Sunyi: I don’t believe in free will. It doesn’t make any logical sense to me. In a universe where every effect has a cause, all facets of our existence–from personality, to circumstances, to life experiences, and more–are part of an enormous biochemical chain reaction. For us to have free will, our consciousnesses would have to be capable of defying the laws of the natural universe. I wouldn’t say we’re ‘destined’, though, as destiny implies someone or something is purposefully directing the universe, and I don’t subscribe to that belief, either.

Some cheerful thoughts for the day! 🙂

(Caveat: I’m neither scientist nor philosopher, and all my views are based on my own limited understanding.)

sub-Q: One of the things our slushers noticed about this story was the way you write about a woman’s murder without fetishizing it. What goals did you have in mind when you set out to write about this topic?

Sunyi: I’m glad the intention came through; I did worry when querying it that the story would give the impression of glorifying violence against women.

The topic itself was sort of an accident. JKJ started out as a writing exercise that I set myself, to help me learn how plot points and character motivations interact. I read crime fiction (in addition to SFF) so murder felt like a natural choice of conflict.

But I also really dislike the Refrigerated Women trope, and wanted to pick it apart a little bit. John’s decision to kill isn’t excusable in any of his scenarios, and likewise the Game’s condemnation of him isn’t wrong. It recognises his guilt with perhaps more clarity than a human would. I think the Game’s voice-over interjections also helps to steer the narrative away from fetishisation, because the Game is actively guiding the reader towards neutral facts and away from John’s self-justification. Hopefully, anyway!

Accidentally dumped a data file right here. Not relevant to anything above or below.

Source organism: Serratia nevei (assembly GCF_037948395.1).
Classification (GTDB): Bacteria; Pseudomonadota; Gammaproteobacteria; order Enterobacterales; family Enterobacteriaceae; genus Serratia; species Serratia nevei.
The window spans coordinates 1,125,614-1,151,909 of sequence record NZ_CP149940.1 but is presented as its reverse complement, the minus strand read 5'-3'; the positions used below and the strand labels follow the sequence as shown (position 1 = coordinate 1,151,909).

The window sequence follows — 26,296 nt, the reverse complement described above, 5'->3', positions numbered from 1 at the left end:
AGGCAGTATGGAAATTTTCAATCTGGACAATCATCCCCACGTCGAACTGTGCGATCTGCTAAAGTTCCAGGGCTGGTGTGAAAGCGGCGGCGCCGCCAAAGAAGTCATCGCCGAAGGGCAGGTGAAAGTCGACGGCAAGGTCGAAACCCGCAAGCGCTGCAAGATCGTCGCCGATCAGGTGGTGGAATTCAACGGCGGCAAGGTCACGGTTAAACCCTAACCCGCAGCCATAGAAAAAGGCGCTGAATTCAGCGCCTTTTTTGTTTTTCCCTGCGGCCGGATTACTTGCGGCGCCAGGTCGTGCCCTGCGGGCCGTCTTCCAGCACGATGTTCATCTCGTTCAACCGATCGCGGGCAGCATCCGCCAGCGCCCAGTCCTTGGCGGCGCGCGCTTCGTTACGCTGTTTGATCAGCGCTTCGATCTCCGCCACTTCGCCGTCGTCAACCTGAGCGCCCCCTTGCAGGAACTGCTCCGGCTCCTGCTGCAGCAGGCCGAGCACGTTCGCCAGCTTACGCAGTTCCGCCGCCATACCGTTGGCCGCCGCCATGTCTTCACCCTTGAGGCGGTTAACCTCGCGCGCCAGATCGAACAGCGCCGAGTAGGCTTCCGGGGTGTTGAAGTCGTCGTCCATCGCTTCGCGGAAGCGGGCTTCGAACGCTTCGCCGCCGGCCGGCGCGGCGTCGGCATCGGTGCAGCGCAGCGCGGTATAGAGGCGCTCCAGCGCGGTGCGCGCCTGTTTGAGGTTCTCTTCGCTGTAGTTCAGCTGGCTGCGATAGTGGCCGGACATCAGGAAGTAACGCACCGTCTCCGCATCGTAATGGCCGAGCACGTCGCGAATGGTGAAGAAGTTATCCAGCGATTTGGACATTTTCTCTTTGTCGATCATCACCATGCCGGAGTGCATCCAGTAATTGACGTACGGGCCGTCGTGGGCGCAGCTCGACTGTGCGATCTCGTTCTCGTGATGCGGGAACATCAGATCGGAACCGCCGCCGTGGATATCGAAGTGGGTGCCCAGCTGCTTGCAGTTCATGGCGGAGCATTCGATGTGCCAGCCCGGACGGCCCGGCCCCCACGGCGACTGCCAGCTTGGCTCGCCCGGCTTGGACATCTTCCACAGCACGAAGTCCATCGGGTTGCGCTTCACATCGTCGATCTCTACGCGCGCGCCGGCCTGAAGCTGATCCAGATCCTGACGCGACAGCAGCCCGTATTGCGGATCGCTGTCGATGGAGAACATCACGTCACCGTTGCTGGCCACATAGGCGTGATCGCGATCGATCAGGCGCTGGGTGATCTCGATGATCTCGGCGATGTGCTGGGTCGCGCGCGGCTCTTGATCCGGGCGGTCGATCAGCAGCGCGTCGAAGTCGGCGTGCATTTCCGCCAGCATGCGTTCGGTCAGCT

sub-Q: If you were a convicted criminal of the far-distant future, what would The Game(tm) hold for you?

Sunyi: I’d probably be found guilty of having created the Game in the first place, and thus impacting human society for the worse.

The post Author Interview: Sunyi Dean appeared first on sub-Q Magazine.

August 27, 2018

Renga in Blue

Haunt: Descendants

by Jason Dyer at August 27, 2018 09:40 PM

I have “finished” with one puzzle left undone (the combination safe). I’m going to spoil three puzzles. One of them threw off my entire conception of what is possible in a game.

From Brenda Starr #1 (1947) via the Digital Comic Museum. We’ll get to this shortly.

There’s a library where the response to >GET BOOK led me astray.

You get a book but discover it has only virtual pages.
The book disappears.

I assumed that meant the books were a decoy and moved on. I should have remembered the rule that in any game involving books or textual materials, to always try reading multiple times. I don’t know why so many adventure game writers have settled on this as a thing to do. In any case, after a second GET BOOK:

The title of the book is ‘Vampires I have known’

Vampires can only be destroyed by a stake through the heart, or by the light of day. They are invunerable to all other attacks. They dislike garlic and fear crosses. They are known to frequent dark rooms.

Even though the book seems generic, this is a strong hint as to how to deal with this guy:

When you open the casket you notice that a well dressed man
with pale skin is inside. He appears dead.
There is a huge diamond ring on his left hand.
Suddenly his eyes blink open, you notice the irises are red.
It is Dracula. Oops.
The casket is open.
Dracula has left his casket and is approaching you.